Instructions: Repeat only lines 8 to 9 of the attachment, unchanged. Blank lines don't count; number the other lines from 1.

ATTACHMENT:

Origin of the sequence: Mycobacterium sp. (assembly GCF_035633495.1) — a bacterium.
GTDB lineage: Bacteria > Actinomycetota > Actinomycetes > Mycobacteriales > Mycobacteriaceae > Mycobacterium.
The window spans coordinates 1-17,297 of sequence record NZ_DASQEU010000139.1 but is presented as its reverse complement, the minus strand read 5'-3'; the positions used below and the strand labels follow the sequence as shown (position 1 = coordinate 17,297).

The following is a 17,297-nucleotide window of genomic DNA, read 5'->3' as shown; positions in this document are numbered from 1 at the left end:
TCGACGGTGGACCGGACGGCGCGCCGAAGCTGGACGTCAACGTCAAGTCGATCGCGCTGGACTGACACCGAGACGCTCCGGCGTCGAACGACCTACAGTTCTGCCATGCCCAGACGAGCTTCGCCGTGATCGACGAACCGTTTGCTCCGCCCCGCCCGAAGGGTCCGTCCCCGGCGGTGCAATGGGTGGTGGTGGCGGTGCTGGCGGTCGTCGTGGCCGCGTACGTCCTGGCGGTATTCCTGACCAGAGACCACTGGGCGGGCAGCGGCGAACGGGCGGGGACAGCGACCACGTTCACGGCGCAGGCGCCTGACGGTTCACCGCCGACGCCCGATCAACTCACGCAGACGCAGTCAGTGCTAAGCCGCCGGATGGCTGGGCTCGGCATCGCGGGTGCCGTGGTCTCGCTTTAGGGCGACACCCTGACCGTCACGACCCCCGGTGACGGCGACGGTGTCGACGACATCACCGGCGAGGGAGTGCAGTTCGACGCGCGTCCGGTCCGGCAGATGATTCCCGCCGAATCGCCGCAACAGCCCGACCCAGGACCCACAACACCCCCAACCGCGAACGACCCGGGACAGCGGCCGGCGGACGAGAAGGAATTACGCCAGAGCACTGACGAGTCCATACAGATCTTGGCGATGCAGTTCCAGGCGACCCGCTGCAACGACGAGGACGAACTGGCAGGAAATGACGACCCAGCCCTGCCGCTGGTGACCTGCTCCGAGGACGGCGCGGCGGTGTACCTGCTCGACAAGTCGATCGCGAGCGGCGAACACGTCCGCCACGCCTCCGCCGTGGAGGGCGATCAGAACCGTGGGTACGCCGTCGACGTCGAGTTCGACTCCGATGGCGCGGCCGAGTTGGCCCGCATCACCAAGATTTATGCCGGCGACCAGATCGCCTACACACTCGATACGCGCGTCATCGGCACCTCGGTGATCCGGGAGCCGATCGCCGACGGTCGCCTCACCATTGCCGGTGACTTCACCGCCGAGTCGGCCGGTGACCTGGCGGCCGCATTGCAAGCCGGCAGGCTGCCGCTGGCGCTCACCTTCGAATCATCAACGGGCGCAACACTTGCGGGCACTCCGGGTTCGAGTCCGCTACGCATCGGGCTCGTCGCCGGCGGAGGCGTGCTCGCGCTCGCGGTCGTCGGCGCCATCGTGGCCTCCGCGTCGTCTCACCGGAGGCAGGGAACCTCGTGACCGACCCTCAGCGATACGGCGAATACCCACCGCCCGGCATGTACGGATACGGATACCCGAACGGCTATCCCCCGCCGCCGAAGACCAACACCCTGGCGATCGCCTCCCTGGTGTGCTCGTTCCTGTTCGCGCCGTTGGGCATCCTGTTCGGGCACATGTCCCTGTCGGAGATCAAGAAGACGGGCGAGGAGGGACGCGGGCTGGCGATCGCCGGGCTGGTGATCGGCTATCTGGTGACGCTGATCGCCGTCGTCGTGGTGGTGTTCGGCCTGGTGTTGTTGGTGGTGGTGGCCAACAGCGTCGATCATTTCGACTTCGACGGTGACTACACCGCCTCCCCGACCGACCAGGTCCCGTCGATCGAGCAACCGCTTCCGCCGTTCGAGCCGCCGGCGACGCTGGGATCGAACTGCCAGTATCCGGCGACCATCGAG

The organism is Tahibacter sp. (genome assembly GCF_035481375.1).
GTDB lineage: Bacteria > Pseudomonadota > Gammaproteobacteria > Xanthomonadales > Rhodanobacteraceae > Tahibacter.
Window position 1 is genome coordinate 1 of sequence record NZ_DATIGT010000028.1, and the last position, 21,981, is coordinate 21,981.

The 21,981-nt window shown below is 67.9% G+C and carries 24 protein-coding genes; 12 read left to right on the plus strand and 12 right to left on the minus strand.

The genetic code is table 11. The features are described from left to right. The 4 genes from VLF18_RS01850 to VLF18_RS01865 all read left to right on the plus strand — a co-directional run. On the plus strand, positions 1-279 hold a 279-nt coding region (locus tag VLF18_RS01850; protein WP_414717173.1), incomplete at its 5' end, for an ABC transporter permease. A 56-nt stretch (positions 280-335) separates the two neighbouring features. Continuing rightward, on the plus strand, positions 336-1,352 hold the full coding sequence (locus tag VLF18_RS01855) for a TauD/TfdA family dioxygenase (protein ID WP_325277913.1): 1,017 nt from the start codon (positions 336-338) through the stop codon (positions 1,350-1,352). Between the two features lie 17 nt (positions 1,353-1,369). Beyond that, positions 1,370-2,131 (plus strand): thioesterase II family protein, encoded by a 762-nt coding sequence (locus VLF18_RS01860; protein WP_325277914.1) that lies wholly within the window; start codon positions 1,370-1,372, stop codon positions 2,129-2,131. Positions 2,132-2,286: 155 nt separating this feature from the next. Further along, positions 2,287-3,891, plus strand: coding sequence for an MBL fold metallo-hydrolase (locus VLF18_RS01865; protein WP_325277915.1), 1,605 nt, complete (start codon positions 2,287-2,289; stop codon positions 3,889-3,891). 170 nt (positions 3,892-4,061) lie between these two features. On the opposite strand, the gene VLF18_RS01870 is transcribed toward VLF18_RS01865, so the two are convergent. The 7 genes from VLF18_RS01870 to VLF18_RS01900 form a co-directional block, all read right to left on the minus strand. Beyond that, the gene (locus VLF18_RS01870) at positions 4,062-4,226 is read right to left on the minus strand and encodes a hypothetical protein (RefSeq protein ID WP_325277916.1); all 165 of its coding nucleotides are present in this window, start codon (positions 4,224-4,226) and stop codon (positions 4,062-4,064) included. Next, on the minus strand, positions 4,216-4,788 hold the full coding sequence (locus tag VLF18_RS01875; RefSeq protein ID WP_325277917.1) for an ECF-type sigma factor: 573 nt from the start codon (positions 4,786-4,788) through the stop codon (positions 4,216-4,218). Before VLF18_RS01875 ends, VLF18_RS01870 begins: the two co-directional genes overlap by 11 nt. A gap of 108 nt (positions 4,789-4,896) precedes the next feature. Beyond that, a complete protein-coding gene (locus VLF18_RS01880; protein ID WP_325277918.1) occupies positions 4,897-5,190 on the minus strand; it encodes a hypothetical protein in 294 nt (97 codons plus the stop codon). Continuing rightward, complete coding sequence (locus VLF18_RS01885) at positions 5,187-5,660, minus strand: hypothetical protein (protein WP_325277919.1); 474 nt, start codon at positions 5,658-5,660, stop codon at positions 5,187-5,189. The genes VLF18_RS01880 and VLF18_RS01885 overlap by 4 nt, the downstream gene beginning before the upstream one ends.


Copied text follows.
Window position 1 is genome coordinate 1 of sequence record NZ_DATIGT010000028.1, and the last position, 21,981, is coordinate 21,981.

The 21,981-nt window shown below is 67.9% G+C and carries 24 protein-coding genes; 12 read left to right on the plus strand and 12 right to left on the minus strand.